Abstract: The present study examines the reciprocal relationship between Internet use and cognitive function over time among middle-aged and older populations in China. We use data from the first three waves of the China Health and Retirement Longitudinal Study (CHARLS), where participants provided information on Internet use and cognitive function measures at the baseline in 2011 as well as two follow-ups in 2013 and 2015. Cross-lagged panel models were fitted to test the reciprocal association over these four years. Middle-aged and older individuals with higher cognitive function were more likely to be regular Internet users. After controlling for the effects of cognition two years prior, Internet users tended to score higher on cognitive tests than non-users. These findings survived across alternative subsamples and model specifications. Our results suggest that cognitive decline in later life may explain the lower technology adoption rate among older individuals. Meanwhile, Internet use could serve as a protective factor against cognitive decline in mid-life and older adulthood.
Keywords: Internet use; cognitive function; cross-lagged panel; China
Sisi Yang and Katja Hanewald
Abstract: The Chinese government has launched a series of health reforms to establish universal health insurance coverage, particularly for vulnerable groups, including older adults. However, the current public health insurance system is highly fragmented, consisting of different programs with different levels of premiums and benefits. We analyse whether the universal health insurance system increases the life satisfaction of middle-aged and older Chinese people and to what extent the type of health insurance affects the life satisfaction of this group. Our study is based on data from the China Health and Retirement Longitudinal Study, a nationally representative longitudinal survey of Chinese aged 45 and above, in 2011, 2013, and 2015. We find that the life satisfaction of middle-aged and older adults does not depend on having any health insurance coverage but varies with the type of health insurance coverage, controlling for potential confounding variables such as health status, occupation, hukou status, education, and other demographic variables. Individuals covered by the most generous program, the Government Medical Insurance, reported a higher life satisfaction. In comparison, individuals covered by the Urban Employee Medical Insurance, the Urban Resident Medical Insurance, and the New Rural Cooperative Scheme reported a lower life satisfaction by 0.155, 0.106, and 0.112 standard deviations, respectively. Our results suggest that establishing a more equitable health insurance system should be the next step in health reforms in China.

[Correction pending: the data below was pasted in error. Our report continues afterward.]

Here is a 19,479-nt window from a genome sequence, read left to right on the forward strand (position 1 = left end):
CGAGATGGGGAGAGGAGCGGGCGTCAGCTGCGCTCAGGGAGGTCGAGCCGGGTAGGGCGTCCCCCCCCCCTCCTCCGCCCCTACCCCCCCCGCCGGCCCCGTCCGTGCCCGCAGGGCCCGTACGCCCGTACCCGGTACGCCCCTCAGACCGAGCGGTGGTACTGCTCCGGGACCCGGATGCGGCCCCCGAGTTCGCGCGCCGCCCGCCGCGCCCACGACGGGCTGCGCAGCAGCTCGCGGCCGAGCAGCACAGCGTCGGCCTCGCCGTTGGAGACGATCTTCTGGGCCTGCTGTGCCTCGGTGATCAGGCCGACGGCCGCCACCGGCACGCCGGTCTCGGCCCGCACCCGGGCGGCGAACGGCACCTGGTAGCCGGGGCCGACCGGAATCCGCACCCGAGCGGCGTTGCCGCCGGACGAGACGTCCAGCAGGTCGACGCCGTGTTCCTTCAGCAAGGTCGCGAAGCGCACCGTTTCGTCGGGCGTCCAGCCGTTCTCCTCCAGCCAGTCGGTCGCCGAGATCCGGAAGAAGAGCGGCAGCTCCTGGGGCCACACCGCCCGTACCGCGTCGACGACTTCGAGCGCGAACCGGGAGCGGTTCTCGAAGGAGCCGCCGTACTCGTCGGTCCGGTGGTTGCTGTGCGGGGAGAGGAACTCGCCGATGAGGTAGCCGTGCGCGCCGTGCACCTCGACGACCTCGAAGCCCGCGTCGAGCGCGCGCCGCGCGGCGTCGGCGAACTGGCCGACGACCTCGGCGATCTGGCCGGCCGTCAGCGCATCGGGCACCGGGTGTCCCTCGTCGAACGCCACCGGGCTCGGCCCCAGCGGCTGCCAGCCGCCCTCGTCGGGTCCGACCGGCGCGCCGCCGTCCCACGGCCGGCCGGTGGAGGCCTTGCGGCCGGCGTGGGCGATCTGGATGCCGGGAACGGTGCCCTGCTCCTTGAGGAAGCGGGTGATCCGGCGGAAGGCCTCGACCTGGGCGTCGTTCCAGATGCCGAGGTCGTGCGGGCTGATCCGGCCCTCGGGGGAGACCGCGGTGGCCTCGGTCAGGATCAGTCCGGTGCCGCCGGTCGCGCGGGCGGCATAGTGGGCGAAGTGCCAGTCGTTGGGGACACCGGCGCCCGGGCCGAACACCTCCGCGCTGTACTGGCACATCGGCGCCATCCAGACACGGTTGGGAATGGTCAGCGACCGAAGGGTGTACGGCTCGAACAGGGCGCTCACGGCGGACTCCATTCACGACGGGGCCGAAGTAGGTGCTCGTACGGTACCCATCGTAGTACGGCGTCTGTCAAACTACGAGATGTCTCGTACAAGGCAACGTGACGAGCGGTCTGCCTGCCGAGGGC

Keywords: Life satisfaction, Health insurance, Older adults, Health, China
Kevin Krahe, Michael Sherris, Andrés M. Villegas and Jonathan Ziveyi
Abstract: We develop and assess a value-based longevity index that closely tracks the value of longevity-linked liabilities with the potential to signicantly lower the costs and improve the efficiency of index-based longevity hedging techniques relative to standard mortality rate indices, currently referenced in financial markets. As the US is one of the largest countries in terms of market potential for such an index, we use US economic and population data to demonstrate that hedging with our proposed index generates a material reduction in basis risk relative to indices based purely on mortality rates. This is aided by the use of a multi-population continuous-time affine mortality model and a dynamic Nelson-Siegel model for interest rates. We allow both interest rate and ination risks to impact the value of longevity-linked liabilities in our longevity risk hedging. We also bridge the gap between continuous-time and discrete-time multi-population mortality models and show that the continuous-time models are as effective in hedging liabilities as the often used discrete-time models, while being more familiar to nancial market participants.
Keywords: Value-based longevity index, longevity risk, interest rate risk, inflation risk, longevity basis risk, longevity hedging
Zhiping Huang, Michael Sherris, Andrés M Villegas and Jonathan Ziveyi
Abstract: This paper assesses and compares multi-factor continuous time ane mortality models applied to age-cohort mortality curves that are well suited for theoretical and practical application in nance and insurance. Models based on Gaussian distributed mortality rates, as well as the Cox-Ingersoll-Ross (CIR) process allowing for Gamma distributed mortality rates, are compared, also quantifying the probability of negative rates in the Gaussian models. In particular, we introduce the Gaussian Arbitrage-Free Nelson-Siegel (AFNS) mortality model incorporating level, slope and curvature factors. The models have appealing features including ecient estimation and computation. We estimate models using age-cohort data to capture cohort eects more eectively and in order to explain the variability in cohort mortality curves in the continuous time framework. The models allow for Poisson variation in the model estimation using the Kalman lter. The ane mortality models facilitate the derivation of closed-form survivor curves allowing for ecient valuation of mortality-linked claims. The models can also incorporate factor dependence allowing for age-dependence in the mortality curves. Importantly we show that the Gaussian independent factor AFNS model performs very well in explaining and forecasting cohort mortality.
Keywords: mortality models, continuous time, cohort curve, affine rates, Kalman filter